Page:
Henry, O., (pen name of Sydney Porter,) author: born in Texas: has been cowboy, sheep herder, merchant, miner, druggist, and extensive traveler. Author: "Cabbages and Kings," 1905; "The Fourt Million," 1906; "The Trimmed Lamp," 1907. Contributor to leading magazines and daily and Sunday newspapers."

The public's appetite for personalities, however, is not a thing that a mere author can quietly wave to one side. "Who is the man O. Henry," it asked, "who is delighting us with his short stories? What kind of a life has he led to know so much of the top and bottom side of things? It must have been an interesting one. Tell us, O newspapers! tell us of it."

* * *

And so the paragraphers got busy. If the real O. Henry persisted in living in quiet retirement, why, then, an O. Henry would be pieced together out of magnified bits of gossip, anecdotes that had been retold by a friend of a friend of the author. Needless to say, the figure thus created was a romantic one--romantic now that he has money in his pocket, acquired a white shirt and collar and become "one of us" but a figure that scarce "one of us" would find romantic or care to choose for a companion back in the unwashed days. This O. Henry of anecdote has passed through all the down-at-the-heel occupations, tramp, tintype artist, book agent, penny-a-liner, hard-luck prospector, cowboy, and ineffectual merchant. And then, suddenly, as it happens in fairy tales, he burst into print and became one of the popular authors of the day.

To Interview this Afrite-Chef--that was the task assigned to a Times reporter about six weeks ago. For five weeks the reporter, armed with what he thought would be an "open sesame" to the author's sanctum, a letter of introduction from the latter's publishers, Doubleday, Page & Co., sought diligently but found him not.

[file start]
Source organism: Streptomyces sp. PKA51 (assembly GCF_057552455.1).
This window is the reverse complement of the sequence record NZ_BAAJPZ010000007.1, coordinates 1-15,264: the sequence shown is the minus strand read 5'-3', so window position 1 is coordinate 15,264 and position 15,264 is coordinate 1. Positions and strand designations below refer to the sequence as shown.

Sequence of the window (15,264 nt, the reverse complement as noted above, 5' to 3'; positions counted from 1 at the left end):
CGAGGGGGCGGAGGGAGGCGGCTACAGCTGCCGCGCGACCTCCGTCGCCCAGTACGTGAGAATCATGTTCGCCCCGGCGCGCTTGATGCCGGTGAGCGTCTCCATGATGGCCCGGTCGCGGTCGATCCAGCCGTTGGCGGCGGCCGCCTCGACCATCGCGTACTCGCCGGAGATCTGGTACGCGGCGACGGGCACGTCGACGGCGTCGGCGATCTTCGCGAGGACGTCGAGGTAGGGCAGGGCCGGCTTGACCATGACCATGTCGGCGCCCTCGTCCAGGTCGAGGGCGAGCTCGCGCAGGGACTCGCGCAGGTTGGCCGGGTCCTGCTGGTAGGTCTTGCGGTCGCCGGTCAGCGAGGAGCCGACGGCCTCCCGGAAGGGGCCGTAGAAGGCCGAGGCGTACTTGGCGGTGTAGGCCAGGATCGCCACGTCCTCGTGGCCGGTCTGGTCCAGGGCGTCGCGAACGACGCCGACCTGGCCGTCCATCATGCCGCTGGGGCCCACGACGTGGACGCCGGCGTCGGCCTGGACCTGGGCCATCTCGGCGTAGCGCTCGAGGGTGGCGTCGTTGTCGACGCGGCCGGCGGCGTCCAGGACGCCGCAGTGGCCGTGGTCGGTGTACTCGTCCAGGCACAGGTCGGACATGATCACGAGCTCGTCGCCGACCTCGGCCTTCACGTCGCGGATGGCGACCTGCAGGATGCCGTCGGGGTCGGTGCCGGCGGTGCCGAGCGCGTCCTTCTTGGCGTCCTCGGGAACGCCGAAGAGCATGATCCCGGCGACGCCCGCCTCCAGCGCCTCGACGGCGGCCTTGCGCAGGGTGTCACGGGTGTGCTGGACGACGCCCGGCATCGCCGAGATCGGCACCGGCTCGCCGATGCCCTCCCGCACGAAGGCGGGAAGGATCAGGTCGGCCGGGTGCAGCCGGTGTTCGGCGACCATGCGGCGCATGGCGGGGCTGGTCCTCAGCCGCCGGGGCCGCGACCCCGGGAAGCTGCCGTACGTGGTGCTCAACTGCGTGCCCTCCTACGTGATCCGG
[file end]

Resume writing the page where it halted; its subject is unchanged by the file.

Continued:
But last Monday, through the aforesaid publisher’s connivance, the reporter was guided to the authors workshop in the neighborhood of Madison Square--a neighborhood that has been the background of many of his stories of life in the modern Bagdad on the Hudson. O. Henry himself opened the door.

"I've been tracking you for over a month," said the reporter closing the door behind him.

"I know you have," replied the author weakly.

* * *

"And now you'll admit that you’re cornered."

"I'm afraid I'll have to." O. Henry subsided into a chair opposite the reporter. "What is it you want me to talk about?"


"No, no. It's got to be something more stimulating than that. Ask me what I think about Shakespeare. Go on. I'm in the attitude." O. Henry pressed a reflective hand against his brow to quiet its dynamic throbbings.

"You insist upon me talking about, myself, do you? Well, let me ask you a question. Are you going to draw a pen picture of me?"

The reporter admitted that he might make the attempt.

"Then let me ask you to say that I look like a healthy butcher, just that, and no adornments."

The reporter can heartily subscribe to the adjective but not to the noun in this phrase or self-portraiture. O. Henry surely does look "healthy"--short, stocky, broad-shouldered, ruddy-faced, clear-eyed, and none of his hair missing. He has none of the wan intellectuality, none of the pale aestheticisms that are conventional parts of the make-up of the literary lions that disport themselves at afternoon tea parties, One can readily see that he is the natural father of "the moral reflection that life is made up of sobs, sniffles, and smiles, with sniffles predominating," which moral reflection is the thread upon which most of his stories are strung.

* * *